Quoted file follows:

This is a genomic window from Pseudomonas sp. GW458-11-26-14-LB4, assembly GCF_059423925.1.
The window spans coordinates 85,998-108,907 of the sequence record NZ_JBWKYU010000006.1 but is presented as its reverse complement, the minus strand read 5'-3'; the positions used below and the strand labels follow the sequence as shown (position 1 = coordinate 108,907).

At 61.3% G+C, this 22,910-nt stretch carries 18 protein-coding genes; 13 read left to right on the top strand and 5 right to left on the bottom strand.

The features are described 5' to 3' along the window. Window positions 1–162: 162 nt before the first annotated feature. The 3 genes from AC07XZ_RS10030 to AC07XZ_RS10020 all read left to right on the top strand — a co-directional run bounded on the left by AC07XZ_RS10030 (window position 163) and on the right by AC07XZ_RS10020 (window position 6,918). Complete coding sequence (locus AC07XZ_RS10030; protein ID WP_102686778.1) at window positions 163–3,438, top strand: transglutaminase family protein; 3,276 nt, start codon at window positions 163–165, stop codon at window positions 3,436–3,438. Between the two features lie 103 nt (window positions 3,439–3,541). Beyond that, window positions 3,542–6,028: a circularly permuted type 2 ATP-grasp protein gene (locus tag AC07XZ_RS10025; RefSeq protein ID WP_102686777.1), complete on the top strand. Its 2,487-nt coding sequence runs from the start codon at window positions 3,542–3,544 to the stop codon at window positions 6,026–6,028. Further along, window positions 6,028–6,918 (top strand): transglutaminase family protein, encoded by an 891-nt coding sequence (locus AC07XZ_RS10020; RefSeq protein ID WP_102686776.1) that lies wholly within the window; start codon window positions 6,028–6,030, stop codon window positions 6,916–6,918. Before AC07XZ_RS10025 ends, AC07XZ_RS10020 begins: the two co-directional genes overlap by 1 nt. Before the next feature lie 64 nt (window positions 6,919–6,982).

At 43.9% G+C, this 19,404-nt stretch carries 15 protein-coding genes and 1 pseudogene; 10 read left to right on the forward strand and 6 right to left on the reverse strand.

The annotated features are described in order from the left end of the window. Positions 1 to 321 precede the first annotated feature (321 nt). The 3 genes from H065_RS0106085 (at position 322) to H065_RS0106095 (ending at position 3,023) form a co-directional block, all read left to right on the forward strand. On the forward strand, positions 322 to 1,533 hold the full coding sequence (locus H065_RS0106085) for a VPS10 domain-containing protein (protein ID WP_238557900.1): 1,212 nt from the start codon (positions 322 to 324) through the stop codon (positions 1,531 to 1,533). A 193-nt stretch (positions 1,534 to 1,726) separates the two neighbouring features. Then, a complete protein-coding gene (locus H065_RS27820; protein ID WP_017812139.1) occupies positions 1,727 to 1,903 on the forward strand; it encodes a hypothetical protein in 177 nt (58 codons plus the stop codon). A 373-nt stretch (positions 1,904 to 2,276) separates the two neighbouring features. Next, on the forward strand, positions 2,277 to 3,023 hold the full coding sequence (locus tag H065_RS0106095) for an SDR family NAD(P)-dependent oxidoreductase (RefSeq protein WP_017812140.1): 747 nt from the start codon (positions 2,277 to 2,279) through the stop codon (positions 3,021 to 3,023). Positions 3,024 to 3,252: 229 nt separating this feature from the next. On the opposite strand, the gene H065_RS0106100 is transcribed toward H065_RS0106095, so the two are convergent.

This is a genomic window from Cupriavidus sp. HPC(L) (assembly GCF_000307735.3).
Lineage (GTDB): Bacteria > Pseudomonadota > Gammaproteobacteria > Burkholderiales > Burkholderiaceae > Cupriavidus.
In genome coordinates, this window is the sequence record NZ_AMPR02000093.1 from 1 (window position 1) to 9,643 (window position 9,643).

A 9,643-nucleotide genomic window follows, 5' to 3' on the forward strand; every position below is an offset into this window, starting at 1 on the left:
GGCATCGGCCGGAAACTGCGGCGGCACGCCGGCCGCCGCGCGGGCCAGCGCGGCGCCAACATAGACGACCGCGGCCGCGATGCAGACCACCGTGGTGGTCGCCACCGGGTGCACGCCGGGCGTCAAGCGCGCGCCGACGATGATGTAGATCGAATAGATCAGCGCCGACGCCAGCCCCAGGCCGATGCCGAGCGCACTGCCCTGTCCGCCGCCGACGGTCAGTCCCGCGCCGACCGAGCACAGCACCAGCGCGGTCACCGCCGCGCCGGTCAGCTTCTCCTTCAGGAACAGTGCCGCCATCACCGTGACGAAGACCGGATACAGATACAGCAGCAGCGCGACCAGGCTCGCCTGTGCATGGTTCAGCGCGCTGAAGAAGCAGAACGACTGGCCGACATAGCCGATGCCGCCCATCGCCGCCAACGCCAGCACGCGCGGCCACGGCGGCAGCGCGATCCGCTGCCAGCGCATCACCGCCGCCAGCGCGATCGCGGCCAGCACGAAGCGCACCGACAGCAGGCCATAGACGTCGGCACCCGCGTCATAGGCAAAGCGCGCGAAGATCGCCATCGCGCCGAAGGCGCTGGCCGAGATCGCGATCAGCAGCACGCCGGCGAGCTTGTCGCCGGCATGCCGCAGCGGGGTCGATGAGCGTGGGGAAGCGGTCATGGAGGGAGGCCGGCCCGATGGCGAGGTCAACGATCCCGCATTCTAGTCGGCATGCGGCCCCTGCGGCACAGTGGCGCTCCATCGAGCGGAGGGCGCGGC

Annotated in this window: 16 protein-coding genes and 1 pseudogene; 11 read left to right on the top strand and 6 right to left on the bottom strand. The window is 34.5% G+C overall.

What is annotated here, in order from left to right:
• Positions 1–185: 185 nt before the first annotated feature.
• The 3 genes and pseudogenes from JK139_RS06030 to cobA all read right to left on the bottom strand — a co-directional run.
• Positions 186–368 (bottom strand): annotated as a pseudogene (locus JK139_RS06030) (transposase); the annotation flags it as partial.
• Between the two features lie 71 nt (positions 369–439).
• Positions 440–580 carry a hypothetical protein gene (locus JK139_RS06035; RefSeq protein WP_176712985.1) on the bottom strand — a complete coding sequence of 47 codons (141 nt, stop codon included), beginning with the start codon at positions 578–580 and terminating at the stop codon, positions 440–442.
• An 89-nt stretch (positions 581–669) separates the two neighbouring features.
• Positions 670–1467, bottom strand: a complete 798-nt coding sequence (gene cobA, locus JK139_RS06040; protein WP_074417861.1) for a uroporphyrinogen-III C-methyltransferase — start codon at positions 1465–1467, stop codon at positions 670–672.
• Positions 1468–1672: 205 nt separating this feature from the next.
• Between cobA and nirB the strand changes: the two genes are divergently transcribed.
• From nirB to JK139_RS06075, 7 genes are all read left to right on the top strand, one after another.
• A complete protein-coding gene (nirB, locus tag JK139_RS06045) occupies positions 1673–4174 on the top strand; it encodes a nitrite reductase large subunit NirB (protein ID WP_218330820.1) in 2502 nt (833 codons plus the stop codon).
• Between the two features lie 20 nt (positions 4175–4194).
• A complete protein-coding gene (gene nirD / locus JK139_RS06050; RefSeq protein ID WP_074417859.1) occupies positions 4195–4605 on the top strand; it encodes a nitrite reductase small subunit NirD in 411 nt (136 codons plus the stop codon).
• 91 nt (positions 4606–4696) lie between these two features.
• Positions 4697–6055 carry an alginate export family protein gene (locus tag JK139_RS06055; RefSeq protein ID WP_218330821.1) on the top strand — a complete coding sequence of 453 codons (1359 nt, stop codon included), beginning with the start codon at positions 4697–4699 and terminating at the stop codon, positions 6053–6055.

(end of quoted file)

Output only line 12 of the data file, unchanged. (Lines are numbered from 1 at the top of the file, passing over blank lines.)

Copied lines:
Annotated in this window: 16 protein-coding genes and 1 pseudogene; 11 read left to right on the top strand and 6 right to left on the bottom strand. The window is 34.5% G+C overall.